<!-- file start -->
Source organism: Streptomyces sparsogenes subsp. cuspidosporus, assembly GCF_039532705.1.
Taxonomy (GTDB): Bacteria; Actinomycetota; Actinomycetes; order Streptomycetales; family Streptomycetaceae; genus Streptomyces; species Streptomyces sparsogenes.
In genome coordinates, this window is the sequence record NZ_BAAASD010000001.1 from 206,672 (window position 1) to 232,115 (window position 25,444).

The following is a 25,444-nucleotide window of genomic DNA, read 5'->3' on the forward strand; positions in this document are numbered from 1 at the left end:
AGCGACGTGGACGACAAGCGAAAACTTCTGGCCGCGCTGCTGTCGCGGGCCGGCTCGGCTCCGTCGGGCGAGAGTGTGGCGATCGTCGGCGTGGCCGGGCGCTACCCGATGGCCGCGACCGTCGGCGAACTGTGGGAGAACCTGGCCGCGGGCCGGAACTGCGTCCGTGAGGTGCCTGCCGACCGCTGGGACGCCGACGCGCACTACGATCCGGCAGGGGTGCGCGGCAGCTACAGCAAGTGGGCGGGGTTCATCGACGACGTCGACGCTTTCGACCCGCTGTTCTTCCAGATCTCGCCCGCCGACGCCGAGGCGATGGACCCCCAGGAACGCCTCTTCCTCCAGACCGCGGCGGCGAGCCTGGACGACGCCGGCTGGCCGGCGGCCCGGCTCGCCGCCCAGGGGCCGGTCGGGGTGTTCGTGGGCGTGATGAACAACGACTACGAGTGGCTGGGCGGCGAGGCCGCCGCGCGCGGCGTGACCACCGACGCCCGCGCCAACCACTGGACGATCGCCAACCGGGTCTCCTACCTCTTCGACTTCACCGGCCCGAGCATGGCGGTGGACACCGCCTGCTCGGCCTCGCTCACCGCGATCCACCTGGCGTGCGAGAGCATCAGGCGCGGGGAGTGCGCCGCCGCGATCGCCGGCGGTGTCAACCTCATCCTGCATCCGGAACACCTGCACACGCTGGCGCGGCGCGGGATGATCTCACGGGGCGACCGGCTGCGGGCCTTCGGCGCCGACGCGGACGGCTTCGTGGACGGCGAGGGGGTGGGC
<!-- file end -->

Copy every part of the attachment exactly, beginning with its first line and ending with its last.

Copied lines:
Source organism: Streptomyces sparsogenes subsp. cuspidosporus, assembly GCF_039532705.1.
Taxonomy (GTDB): Bacteria; Actinomycetota; Actinomycetes; order Streptomycetales; family Streptomycetaceae; genus Streptomyces; species Streptomyces sparsogenes.
In genome coordinates, this window is the sequence record NZ_BAAASD010000001.1 from 206,672 (window position 1) to 232,115 (window position 25,444).

The following is a 25,444-nucleotide window of genomic DNA, read 5'->3' on the forward strand; positions in this document are numbered from 1 at the left end:
AGCGACGTGGACGACAAGCGAAAACTTCTGGCCGCGCTGCTGTCGCGGGCCGGCTCGGCTCCGTCGGGCGAGAGTGTGGCGATCGTCGGCGTGGCCGGGCGCTACCCGATGGCCGCGACCGTCGGCGAACTGTGGGAGAACCTGGCCGCGGGCCGGAACTGCGTCCGTGAGGTGCCTGCCGACCGCTGGGACGCCGACGCGCACTACGATCCGGCAGGGGTGCGCGGCAGCTACAGCAAGTGGGCGGGGTTCATCGACGACGTCGACGCTTTCGACCCGCTGTTCTTCCAGATCTCGCCCGCCGACGCCGAGGCGATGGACCCCCAGGAACGCCTCTTCCTCCAGACCGCGGCGGCGAGCCTGGACGACGCCGGCTGGCCGGCGGCCCGGCTCGCCGCCCAGGGGCCGGTCGGGGTGTTCGTGGGCGTGATGAACAACGACTACGAGTGGCTGGGCGGCGAGGCCGCCGCGCGCGGCGTGACCACCGACGCCCGCGCCAACCACTGGACGATCGCCAACCGGGTCTCCTACCTCTTCGACTTCACCGGCCCGAGCATGGCGGTGGACACCGCCTGCTCGGCCTCGCTCACCGCGATCCACCTGGCGTGCGAGAGCATCAGGCGCGGGGAGTGCGCCGCCGCGATCGCCGGCGGTGTCAACCTCATCCTGCATCCGGAACACCTGCACACGCTGGCGCGGCGCGGGATGATCTCACGGGGCGACCGGCTGCGGGCCTTCGGCGCCGACGCGGACGGCTTCGTGGACGGCGAGGGGGTGGGC